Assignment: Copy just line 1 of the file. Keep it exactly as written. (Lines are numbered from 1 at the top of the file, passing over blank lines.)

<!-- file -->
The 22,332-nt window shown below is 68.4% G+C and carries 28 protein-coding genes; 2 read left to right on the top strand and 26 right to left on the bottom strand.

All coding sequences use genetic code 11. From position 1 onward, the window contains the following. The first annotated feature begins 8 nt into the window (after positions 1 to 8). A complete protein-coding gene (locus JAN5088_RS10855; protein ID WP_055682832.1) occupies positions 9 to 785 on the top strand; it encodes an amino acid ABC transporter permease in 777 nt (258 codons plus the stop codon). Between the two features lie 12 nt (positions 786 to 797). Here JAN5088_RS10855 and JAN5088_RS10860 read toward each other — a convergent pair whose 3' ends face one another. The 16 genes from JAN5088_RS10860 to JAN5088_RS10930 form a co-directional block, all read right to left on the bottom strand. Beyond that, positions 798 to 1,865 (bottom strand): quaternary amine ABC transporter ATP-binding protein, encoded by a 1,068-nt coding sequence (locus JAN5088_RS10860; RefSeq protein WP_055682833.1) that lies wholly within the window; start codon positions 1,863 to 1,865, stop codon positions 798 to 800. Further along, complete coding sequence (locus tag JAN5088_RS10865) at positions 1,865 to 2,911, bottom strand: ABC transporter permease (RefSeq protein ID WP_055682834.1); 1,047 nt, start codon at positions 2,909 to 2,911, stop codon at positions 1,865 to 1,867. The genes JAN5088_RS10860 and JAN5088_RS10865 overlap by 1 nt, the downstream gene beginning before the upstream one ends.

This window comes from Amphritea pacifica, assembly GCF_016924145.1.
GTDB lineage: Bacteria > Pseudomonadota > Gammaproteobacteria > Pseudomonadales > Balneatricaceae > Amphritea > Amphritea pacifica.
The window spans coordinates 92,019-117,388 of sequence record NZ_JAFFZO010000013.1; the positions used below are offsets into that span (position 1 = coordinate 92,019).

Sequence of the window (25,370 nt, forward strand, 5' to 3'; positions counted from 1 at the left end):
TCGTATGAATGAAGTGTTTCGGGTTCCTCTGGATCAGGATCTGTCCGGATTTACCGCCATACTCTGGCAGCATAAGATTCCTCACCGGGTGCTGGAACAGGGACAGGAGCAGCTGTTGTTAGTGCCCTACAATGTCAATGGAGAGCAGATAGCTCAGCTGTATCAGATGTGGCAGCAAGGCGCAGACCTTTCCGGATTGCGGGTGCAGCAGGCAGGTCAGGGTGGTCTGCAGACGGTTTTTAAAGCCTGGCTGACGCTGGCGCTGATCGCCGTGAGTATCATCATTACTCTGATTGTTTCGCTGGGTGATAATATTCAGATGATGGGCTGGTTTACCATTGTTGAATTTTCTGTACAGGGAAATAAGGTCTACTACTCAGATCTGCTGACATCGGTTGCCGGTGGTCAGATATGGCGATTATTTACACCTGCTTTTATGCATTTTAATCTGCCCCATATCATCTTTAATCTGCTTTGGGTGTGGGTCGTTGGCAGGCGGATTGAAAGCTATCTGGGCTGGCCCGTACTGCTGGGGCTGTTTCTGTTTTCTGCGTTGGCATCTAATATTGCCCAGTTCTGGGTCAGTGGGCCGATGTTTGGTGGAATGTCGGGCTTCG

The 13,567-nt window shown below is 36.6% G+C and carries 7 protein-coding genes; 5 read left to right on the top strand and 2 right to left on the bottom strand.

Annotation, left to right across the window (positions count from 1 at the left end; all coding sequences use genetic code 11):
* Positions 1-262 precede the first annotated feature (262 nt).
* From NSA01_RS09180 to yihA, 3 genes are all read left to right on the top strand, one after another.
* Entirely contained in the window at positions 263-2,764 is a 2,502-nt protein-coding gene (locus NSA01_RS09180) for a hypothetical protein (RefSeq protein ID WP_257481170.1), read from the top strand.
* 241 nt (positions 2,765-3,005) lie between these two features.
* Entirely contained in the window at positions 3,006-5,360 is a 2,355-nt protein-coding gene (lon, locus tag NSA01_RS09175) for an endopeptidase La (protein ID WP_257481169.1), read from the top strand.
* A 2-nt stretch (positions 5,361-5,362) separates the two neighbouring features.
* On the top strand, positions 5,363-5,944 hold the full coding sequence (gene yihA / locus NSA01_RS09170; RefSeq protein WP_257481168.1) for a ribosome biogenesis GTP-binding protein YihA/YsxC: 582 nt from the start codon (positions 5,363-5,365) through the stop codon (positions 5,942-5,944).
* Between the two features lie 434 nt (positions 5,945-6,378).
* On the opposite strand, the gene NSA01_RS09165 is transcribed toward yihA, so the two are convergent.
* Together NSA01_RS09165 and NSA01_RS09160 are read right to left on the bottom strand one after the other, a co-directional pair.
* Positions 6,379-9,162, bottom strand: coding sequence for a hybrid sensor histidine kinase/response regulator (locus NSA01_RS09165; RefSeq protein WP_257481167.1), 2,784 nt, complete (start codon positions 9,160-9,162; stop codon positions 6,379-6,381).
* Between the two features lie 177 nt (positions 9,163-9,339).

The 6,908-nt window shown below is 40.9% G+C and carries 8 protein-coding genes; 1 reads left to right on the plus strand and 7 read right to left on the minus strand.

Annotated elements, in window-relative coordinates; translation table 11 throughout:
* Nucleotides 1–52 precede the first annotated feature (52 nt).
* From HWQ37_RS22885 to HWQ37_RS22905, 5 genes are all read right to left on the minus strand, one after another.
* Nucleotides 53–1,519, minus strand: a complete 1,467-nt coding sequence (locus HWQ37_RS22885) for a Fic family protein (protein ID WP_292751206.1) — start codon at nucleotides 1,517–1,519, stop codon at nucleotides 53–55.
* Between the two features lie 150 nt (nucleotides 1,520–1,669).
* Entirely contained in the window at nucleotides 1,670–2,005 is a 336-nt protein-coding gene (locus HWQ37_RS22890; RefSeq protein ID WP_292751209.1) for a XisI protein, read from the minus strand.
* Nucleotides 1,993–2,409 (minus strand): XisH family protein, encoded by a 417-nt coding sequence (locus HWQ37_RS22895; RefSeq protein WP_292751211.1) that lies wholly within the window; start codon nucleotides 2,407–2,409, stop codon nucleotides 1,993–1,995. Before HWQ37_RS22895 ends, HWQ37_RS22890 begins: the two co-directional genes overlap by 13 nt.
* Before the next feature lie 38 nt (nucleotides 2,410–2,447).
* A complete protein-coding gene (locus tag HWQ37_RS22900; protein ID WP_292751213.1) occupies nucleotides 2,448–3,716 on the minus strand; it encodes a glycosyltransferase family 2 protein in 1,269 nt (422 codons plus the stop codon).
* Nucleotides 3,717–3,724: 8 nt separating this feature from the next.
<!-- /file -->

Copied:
The 22,332-nt window shown below is 68.4% G+C and carries 28 protein-coding genes; 2 read left to right on the top strand and 26 right to left on the bottom strand.